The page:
Sunday, January 14, 2018

The Sunday Poet: Tomas O'Leary

Poet Tomas O'Leary

Tomas O'Leary -- poet, translator, music-maker, singer, artist and expressive therapist -- has a volume of New & Selected Poems from Lynx House Press: "In the Wellspring of the Ear."  His previous books of poetry are "Fool at the Funeral,"  "The Devil Take a Crooked House,"  and "A Prayer for Everyone."  His poems have  been published in a wide variety of literary journals. 
    A teacher for many years — (college, high school, elementary, adult ed) — he has worked for the past couple decades with folks who have Alzheimer's, playing Irish accordion and eliciting cognitive and emotional responses through songs, stories, poems, & free-wheeling conversation.
    Tomas grew up in Somerville, a son of Irish immigrant parents, and went from there to South America in the mid-60’s as a Peace Corps Volunteer in Colombia. He unearthed the gist of “Earthquake” from a journal that lay buried 50 years.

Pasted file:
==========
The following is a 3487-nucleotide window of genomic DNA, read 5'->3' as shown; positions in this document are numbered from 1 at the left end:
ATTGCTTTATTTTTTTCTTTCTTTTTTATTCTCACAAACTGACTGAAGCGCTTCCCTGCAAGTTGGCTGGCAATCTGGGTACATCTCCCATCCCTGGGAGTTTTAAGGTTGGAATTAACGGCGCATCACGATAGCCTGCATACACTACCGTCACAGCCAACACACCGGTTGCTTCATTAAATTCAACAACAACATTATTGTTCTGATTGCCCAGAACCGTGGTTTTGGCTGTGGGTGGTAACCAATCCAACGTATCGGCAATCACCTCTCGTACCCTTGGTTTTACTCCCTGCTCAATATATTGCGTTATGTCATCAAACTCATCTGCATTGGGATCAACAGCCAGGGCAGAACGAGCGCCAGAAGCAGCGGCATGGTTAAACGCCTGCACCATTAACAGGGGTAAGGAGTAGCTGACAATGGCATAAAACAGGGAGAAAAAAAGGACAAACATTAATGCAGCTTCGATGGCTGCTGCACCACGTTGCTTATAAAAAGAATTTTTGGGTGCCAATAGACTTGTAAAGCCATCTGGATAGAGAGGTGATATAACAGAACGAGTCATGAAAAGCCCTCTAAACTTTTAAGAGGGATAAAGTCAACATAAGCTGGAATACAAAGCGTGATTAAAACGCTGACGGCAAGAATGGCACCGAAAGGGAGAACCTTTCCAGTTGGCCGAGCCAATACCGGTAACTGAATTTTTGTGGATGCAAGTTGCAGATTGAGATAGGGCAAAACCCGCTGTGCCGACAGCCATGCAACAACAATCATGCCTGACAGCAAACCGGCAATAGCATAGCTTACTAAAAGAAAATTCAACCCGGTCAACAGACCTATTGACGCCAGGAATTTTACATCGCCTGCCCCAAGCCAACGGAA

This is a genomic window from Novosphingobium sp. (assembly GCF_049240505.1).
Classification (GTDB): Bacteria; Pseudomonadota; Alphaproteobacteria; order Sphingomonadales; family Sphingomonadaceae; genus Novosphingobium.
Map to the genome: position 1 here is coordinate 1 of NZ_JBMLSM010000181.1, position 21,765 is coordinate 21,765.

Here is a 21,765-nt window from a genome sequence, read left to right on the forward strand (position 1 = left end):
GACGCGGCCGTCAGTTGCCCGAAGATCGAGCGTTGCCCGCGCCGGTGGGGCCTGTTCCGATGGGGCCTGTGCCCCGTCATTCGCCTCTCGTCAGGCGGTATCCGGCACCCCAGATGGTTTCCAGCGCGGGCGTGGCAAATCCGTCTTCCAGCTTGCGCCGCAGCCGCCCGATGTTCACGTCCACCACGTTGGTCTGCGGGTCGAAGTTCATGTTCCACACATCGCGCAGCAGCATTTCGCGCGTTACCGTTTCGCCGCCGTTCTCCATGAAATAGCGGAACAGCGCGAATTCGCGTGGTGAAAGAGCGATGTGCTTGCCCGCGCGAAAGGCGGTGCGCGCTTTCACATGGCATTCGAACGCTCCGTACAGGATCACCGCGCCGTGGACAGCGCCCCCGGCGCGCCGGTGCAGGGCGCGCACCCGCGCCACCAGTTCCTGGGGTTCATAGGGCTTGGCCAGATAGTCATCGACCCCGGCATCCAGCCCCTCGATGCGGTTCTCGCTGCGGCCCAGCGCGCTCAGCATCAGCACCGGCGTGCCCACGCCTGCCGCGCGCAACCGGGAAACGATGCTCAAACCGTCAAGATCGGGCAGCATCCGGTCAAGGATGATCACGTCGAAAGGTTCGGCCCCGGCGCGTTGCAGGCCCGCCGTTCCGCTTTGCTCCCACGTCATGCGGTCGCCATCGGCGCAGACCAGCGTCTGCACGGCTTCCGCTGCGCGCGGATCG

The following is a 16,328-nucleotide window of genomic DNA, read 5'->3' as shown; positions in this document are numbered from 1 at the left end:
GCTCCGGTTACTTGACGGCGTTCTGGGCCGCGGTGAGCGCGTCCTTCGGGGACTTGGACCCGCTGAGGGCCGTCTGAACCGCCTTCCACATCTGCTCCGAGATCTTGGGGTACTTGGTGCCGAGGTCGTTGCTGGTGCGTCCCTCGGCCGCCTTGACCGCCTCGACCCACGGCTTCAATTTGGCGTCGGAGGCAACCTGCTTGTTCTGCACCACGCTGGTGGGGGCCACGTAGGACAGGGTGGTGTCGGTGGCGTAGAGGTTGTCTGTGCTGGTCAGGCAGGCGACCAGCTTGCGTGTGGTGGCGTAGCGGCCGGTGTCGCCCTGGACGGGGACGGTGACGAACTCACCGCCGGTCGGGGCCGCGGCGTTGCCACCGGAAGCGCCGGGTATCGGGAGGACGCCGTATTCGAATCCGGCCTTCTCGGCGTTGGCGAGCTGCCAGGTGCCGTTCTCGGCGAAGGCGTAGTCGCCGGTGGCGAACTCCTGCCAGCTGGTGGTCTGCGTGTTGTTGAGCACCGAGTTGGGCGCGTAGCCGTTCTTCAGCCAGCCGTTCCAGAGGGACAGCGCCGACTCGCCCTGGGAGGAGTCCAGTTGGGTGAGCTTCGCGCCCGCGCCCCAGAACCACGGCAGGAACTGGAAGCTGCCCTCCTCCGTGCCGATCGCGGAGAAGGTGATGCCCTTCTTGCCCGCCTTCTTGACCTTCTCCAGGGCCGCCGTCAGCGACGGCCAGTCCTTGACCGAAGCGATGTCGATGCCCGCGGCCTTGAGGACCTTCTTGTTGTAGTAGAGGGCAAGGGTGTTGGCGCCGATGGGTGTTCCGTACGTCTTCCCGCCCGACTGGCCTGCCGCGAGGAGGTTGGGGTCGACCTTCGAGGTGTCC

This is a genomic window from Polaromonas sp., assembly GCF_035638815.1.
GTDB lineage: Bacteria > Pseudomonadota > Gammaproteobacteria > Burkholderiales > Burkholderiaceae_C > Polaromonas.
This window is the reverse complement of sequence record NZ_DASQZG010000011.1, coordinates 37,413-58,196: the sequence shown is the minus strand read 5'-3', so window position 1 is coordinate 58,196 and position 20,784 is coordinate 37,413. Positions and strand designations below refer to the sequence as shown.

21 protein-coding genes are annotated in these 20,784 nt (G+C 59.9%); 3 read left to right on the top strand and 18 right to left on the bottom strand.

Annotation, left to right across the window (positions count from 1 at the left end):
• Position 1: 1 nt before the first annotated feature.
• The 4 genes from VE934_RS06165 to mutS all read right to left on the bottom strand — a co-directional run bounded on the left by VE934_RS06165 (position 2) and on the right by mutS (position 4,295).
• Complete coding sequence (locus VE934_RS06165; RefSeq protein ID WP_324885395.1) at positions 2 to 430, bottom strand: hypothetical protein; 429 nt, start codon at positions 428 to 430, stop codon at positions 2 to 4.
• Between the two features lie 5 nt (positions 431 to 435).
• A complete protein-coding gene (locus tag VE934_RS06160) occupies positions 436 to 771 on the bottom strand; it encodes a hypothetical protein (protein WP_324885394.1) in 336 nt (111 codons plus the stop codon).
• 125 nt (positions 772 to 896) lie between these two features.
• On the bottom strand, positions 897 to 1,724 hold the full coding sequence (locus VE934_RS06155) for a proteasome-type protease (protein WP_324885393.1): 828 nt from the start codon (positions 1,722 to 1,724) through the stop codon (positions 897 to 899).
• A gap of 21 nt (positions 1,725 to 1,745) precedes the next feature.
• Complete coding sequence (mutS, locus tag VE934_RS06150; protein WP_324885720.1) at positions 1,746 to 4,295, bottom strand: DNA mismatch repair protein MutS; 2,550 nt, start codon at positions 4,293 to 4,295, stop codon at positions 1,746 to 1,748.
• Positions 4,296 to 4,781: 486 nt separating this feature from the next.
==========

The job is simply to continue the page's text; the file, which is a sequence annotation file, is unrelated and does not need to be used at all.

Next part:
Earthquake (Colombia, '67)

Don Chucho loaned me a nice horse
that had no name, nor had the horse
a name for me.  We anonymities
ate breakfast and set out
early one morning from the pueblo
over the  hills and far away.
Magnificent, the air, the vista,
furry clouds that rested softly
on the mountain palms beneath us,
because where we were was high.
A scary-hairy gargantuan spider
gave us pause, but we sidled round it.
My mission was to find the house
of don Miguel, campesino-in-chief,
to drink aguardiente with him and his
cohort of tillers of very steep farms,
and talk of the small school we'd build,
and eat boiled chicken and drink
more aguardiente. It's not hard
to get lost in these hills when you're just
a green gringo from Somerville, Mass.
Unsure where I was, I finally spotted
a house on a distant rise.  It was dancing
crazily, pots and pans clanging
where they hung on the veranda.  Then
the ground beneath my horse
seemed anxious to abandon us.
All credit to the horse, who said
no way, and started back, and I went with it.
Upon return I found
the town had fallen down, at least by half.
The church was gone completely, the bank
and many houses.  My horse was glad
to be free of me, though I sensed
no egregious insult.  I walked
the ruins of the town, Roncesvalles
of Tolima in Colombia, sole gringo
in this pueblo of maybe a thousand,
Peace Corps ruminant looking for work.
Struck dumb by an earthquake, plunged smartly
into rubble with the rest.

                                      --Tomas O'Leary

1 comment:

  1. Thank you for pulling me into the being of such a journey.